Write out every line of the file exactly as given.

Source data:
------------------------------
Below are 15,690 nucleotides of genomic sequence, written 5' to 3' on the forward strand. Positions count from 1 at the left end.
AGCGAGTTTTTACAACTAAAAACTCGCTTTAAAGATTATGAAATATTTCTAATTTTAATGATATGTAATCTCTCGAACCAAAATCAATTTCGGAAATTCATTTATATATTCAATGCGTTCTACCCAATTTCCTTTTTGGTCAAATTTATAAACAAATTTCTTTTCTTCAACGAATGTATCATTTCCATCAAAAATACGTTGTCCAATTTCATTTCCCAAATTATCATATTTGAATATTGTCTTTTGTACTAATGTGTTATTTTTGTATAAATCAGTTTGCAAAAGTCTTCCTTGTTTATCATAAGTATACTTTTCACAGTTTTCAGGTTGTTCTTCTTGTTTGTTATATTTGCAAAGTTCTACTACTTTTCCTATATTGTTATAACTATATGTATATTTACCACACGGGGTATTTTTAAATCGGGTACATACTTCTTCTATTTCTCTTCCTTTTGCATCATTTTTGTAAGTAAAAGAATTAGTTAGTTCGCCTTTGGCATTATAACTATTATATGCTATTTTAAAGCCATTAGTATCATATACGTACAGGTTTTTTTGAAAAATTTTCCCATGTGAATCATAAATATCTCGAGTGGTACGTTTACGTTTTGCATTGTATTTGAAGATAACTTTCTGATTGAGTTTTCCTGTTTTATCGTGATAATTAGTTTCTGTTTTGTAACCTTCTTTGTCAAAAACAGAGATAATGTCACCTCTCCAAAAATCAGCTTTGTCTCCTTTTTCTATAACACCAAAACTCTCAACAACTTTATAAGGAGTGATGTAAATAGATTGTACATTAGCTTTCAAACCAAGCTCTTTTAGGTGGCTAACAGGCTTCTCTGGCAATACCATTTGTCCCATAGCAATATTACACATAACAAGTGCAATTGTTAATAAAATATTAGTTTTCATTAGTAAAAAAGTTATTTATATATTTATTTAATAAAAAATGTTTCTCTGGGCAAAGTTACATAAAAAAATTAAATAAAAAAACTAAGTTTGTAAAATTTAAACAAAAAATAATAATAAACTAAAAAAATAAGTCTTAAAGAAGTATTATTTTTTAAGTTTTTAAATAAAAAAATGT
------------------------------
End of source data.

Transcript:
Below are 15,690 nucleotides of genomic sequence, written 5' to 3' on the forward strand. Positions count from 1 at the left end.
AGCGAGTTTTTACAACTAAAAACTCGCTTTAAAGATTATGAAATATTTCTAATTTTAATGATATGTAATCTCTCGAACCAAAATCAATTTCGGAAATTCATTTATATATTCAATGCGTTCTACCCAATTTCCTTTTTGGTCAAATTTATAAACAAATTTCTTTTCTTCAACGAATGTATCATTTCCATCAAAAATACGTTGTCCAATTTCATTTCCCAAATTATCATATTTGAATATTGTCTTTTGTACTAATGTGTTATTTTTGTATAAATCAGTTTGCAAAAGTCTTCCTTGTTTATCATAAGTATACTTTTCACAGTTTTCAGGTTGTTCTTCTTGTTTGTTATATTTGCAAAGTTCTACTACTTTTCCTATATTGTTATAACTATATGTATATTTACCACACGGGGTATTTTTAAATCGGGTACATACTTCTTCTATTTCTCTTCCTTTTGCATCATTTTTGTAAGTAAAAGAATTAGTTAGTTCGCCTTTGGCATTATAACTATTATATGCTATTTTAAAGCCATTAGTATCATATACGTACAGGTTTTTTTGAAAAATTTTCCCATGTGAATCATAAATATCTCGAGTGGTACGTTTACGTTTTGCATTGTATTTGAAGATAACTTTCTGATTGAGTTTTCCTGTTTTATCGTGATAATTAGTTTCTGTTTTGTAACCTTCTTTGTCAAAAACAGAGATAATGTCACCTCTCCAAAAATCAGCTTTGTCTCCTTTTTCTATAACACCAAAACTCTCAACAACTTTATAAGGAGTGATGTAAATAGATTGTACATTAGCTTTCAAACCAAGCTCTTTTAGGTGGCTAACAGGCTTCTCTGGCAATACCATTTGTCCCATAGCAATATTACACATAACAAGTGCAATTGTTAATAAAATATTAGTTTTCATTAGTAAAAAAGTTATTTATATATTTATTTAATAAAAAATGTTTCTCTGGGCAAAGTTACATAAAAAAATTAAATAAAAAAACTAAGTTTGTAAAATTTAAACAAAAAATAATAATAAACTAAAAAAATAAGTCTTAAAGAAGTATTATTTTTTAAGTTTTTAAATAAAAAAATGT